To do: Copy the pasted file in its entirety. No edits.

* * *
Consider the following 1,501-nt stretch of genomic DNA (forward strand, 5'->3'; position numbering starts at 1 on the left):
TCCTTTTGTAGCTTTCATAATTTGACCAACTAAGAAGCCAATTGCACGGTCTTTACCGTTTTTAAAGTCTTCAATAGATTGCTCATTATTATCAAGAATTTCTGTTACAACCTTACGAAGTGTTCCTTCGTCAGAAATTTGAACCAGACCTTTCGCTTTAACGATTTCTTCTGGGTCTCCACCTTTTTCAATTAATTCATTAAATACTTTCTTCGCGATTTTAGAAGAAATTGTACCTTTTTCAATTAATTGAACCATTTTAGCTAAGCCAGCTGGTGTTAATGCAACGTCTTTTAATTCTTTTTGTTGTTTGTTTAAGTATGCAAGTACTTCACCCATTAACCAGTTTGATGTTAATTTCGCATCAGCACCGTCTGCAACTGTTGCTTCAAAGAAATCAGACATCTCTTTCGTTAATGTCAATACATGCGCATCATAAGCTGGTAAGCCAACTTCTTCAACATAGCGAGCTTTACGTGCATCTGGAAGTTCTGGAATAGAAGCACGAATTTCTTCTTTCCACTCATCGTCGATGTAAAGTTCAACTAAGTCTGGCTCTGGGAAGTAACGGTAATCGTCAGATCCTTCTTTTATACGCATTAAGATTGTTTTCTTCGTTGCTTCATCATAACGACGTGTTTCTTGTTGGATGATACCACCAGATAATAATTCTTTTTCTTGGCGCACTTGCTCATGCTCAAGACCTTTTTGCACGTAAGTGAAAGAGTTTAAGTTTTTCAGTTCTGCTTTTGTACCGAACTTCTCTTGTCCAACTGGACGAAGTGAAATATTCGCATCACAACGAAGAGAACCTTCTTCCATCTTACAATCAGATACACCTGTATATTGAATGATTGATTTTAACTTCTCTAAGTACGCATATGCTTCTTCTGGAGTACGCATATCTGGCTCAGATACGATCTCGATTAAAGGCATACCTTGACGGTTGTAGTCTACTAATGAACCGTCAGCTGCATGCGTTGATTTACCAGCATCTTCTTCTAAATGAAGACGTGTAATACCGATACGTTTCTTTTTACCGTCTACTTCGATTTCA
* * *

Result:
Consider the following 1,501-nt stretch of genomic DNA (forward strand, 5'->3'; position numbering starts at 1 on the left):
TCCTTTTGTAGCTTTCATAATTTGACCAACTAAGAAGCCAATTGCACGGTCTTTACCGTTTTTAAAGTCTTCAATAGATTGCTCATTATTATCAAGAATTTCTGTTACAACCTTACGAAGTGTTCCTTCGTCAGAAATTTGAACCAGACCTTTCGCTTTAACGATTTCTTCTGGGTCTCCACCTTTTTCAATTAATTCATTAAATACTTTCTTCGCGATTTTAGAAGAAATTGTACCTTTTTCAATTAATTGAACCATTTTAGCTAAGCCAGCTGGTGTTAATGCAACGTCTTTTAATTCTTTTTGTTGTTTGTTTAAGTATGCAAGTACTTCACCCATTAACCAGTTTGATGTTAATTTCGCATCAGCACCGTCTGCAACTGTTGCTTCAAAGAAATCAGACATCTCTTTCGTTAATGTCAATACATGCGCATCATAAGCTGGTAAGCCAACTTCTTCAACATAGCGAGCTTTACGTGCATCTGGAAGTTCTGGAATAGAAGCACGAATTTCTTCTTTCCACTCATCGTCGATGTAAAGTTCAACTAAGTCTGGCTCTGGGAAGTAACGGTAATCGTCAGATCCTTCTTTTATACGCATTAAGATTGTTTTCTTCGTTGCTTCATCATAACGACGTGTTTCTTGTTGGATGATACCACCAGATAATAATTCTTTTTCTTGGCGCACTTGCTCATGCTCAAGACCTTTTTGCACGTAAGTGAAAGAGTTTAAGTTTTTCAGTTCTGCTTTTGTACCGAACTTCTCTTGTCCAACTGGACGAAGTGAAATATTCGCATCACAACGAAGAGAACCTTCTTCCATCTTACAATCAGATACACCTGTATATTGAATGATTGATTTTAACTTCTCTAAGTACGCATATGCTTCTTCTGGAGTACGCATATCTGGCTCAGATACGATCTCGATTAAAGGCATACCTTGACGGTTGTAGTCTACTAATGAACCGTCAGCTGCATGCGTTGATTTACCAGCATCTTCTTCTAAATGAAGACGTGTAATACCGATACGTTTCTTTTTACCGTCTACTTCGATTTCA